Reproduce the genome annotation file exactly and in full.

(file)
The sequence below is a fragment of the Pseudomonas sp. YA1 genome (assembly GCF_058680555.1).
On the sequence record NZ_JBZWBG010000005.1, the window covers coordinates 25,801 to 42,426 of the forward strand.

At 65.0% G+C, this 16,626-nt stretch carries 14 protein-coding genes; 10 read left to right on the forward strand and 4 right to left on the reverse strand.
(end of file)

The sequence below is a fragment of the Pseudomonas sp. YA1 genome (assembly GCF_058680555.1).
On the sequence record NZ_JBZWBG010000005.1, the window covers coordinates 25,801 to 42,426 of the forward strand.

At 65.0% G+C, this 16,626-nt stretch carries 14 protein-coding genes; 10 read left to right on the forward strand and 4 right to left on the reverse strand.